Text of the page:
Super-Earth and mini-Neptune in synchronized dance

Super-Earth and mini-Neptune: Blue planet seen from behind, with smaller planet transiting red sun in distance.
Artist’s illustration of a mini-Neptune and a super-Earth (closer to the star). Astronomers in Belgium and the U.S. say they have discovered a super-Earth and mini-Neptune system where the 2 planets have synchronized orbits, in a kind of cosmic dance. Image via C. Lionel/ University of Liège. Used with permission.

Among exoplanets in our galaxy, super-Earths and mini-Neptunes are two of the most common types. Even though neither exists in our own solar system, astronomers have discovered many in other solar systems. Now, researchers at the University of Liège in Belgium say they have found a pair of these worlds in another solar system 150 light-years away. What makes this system extra interesting, however, is that these two planets are in a synchronous dance around their red dwarf star. The astronomers made the discovery using NASA’s Transiting Exoplanet Survey Satellite (TESS) and ground-based telescopes.

The researchers first published their peer-reviewed findings in Astronomy and Astrophysics on April 12, 2023. The University of Liège announced the discovery on May 25, 2023.

A collaborative discovery

Researchers in Europe and the U.S. collaborated to make the discovery, using data from both TESS and ground-based telescopes. Astrophysicist Francisco J. Pozuelos, the lead author, explained:

TESS is conducting an all-sky survey using the transit method, that is, monitoring the stellar brightness of thousands of stars in the search for a slight dimming, which could be caused by a planet passing between the star and the observer. However, despite its power to detect new worlds, the TESS mission needs support from ground-based telescopes to confirm the planetary nature of the detected signals.

TESS is designed specifically to search for exoplanets, planets orbiting other stars. This includes planets like super-Earths and mini-Neptunes, as well as Earth-sized rocky worlds.

A super-Earth and mini-Neptune

The two planets – TOI-2096 b and TOI-2096 c – are both larger than Earth. TOI-2096 b isn’t much bigger though, with a radius only 1.2 times that of Earth. This makes it a super-Earth, a rocky world larger than our own planet, but smaller than Neptune.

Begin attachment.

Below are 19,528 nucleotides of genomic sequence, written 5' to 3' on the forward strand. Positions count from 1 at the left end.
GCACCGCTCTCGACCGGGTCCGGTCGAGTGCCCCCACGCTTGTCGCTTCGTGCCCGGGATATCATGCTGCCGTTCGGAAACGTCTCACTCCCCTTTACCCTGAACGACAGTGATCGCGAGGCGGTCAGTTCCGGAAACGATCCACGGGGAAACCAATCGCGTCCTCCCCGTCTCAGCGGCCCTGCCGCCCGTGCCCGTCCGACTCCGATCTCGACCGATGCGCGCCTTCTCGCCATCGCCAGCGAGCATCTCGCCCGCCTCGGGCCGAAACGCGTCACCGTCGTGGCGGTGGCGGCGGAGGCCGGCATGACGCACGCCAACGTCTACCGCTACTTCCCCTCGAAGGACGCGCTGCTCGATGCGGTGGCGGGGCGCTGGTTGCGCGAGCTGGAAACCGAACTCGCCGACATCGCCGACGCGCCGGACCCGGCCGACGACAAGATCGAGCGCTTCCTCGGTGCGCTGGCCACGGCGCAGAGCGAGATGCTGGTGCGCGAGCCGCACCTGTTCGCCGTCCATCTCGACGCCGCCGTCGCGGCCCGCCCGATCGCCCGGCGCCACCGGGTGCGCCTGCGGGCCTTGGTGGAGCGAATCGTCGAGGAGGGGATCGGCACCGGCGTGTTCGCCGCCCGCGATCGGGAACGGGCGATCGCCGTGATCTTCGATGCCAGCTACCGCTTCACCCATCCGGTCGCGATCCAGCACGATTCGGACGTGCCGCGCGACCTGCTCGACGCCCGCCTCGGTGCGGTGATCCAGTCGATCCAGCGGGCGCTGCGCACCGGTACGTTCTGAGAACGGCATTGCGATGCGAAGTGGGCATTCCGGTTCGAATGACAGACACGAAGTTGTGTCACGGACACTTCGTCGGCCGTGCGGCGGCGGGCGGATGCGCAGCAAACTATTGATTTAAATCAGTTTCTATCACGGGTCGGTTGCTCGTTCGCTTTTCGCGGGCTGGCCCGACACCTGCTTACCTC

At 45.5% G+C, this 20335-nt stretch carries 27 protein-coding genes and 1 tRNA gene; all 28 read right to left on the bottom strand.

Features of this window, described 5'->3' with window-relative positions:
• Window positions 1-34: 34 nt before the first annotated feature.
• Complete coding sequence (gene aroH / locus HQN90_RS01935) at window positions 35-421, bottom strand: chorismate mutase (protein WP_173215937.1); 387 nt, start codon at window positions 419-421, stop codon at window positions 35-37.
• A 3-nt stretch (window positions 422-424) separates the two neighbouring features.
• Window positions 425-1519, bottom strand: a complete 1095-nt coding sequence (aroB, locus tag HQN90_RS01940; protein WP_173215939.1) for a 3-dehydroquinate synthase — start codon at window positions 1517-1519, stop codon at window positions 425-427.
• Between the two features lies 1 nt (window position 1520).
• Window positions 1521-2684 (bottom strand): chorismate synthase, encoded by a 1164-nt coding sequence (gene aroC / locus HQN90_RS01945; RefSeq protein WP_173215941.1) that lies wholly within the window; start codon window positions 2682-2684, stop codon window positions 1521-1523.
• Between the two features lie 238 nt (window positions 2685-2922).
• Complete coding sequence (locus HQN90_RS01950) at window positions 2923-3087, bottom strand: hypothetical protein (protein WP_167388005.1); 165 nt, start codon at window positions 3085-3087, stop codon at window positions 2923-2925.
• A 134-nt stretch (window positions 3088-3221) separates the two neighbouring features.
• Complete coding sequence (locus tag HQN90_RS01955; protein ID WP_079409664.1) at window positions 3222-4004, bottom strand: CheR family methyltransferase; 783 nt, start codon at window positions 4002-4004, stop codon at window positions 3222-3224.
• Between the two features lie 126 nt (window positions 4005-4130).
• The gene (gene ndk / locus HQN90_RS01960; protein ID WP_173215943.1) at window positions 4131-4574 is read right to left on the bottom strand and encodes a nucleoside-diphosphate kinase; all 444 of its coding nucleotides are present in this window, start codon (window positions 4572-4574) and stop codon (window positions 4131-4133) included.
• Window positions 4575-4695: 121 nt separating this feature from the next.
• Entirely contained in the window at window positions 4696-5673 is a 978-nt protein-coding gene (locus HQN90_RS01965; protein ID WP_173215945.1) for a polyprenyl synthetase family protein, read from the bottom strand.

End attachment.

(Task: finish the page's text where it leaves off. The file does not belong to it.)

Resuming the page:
TOI-2096 c, on the other hand, is 1.9 times Earth’s radius. The researchers say that this likely makes it a mini-Neptune. It may have a small rocky and icy core, but it would be enveloped in a deep, thick atmosphere rich in either hydrogen or water. That means it would be similar to the ice giants in our solar system, Uranus and Neptune, but smaller. But these exoplanets also offer a unique look at both super-Earths and mini-Neptunes and how they may have formed. Co-author Mathilde Timmermans said:

These planets are of crucial importance given their sizes. The formation of super-Earths and mini-Neptunes remains a mystery today. Several formation models try to explain it, but none fits the observations perfectly. TOI-2096 is the only system found to date with a super-Earth and a mini-Neptune precisely at the sizes where the models contradict each other. In other words, TOI-2096 may be the system we’ve been looking for to understand how these planetary systems have formed.

Two worlds in a synchronized dance

A super-Earth and mini-Neptune in the same system is interesting on its own. But there’s more. The orbits of the two planets are synchronized with each other.

In the same time that the outer planet completes one orbit, the inner planet completes two. You could say that the planets are in a kind of cosmic dance with each other. Timmermans explained:

Making an exhaustive analysis of the data, we found that the two planets were in resonant orbits: for each orbit of the outer planet, the inner planet orbits the star twice.

Their periods are, therefore, very close to being a multiple of each other, with about 3.12 days for planet b and about 6.38 days for planet c. This is a very particular configuration, and it causes a strong gravitational interaction between the planets. This interaction delays or accelerates the passage of the planets in front of their star and could lead to the measurement of the planetary masses using larger telescopes in the near future.

Small cylindrical spacecraft with solar panel wings near Earth, with moon in background.
View larger. | Astronomers used NASA’s Transiting Exoplanet Survey Satellite (TESS) and ground-based telescopes to make the new discovery. Image via NASA/ Goddard Space Flight Center.

Super-Earth and mini-Neptune observations with Webb

Luckily, these two planets are well-suited for observations with NASA’s Webb Space Telescope. Pozuelos said:

Furthermore, these planets are among the best in their category to study their possible atmospheres. Thanks to the relative sizes of the planets with respect to the host star, as well as the brightness of the star, we find that this system is one of the best candidates for a detailed study of their atmosphere with the JWST space telescope. We hope to be able to do this quickly by coordinating with other universities and research centers. These studies will help confirm the presence of an atmosphere, extensive or not, around planets b and c, thus giving us clues as to their formation mechanism.

Bottom line: Astronomers say they’ve discovered a super-Earth and mini-Neptune exoplanet system where the orbits of the two worlds are synchronized in a cosmic dance.

Source: A super-Earth and a mini-Neptune near the 2:1 MMR straddling the radius valley around the nearby mid-M dwarf TOI-2096

Via University of Liège

June 2, 2023

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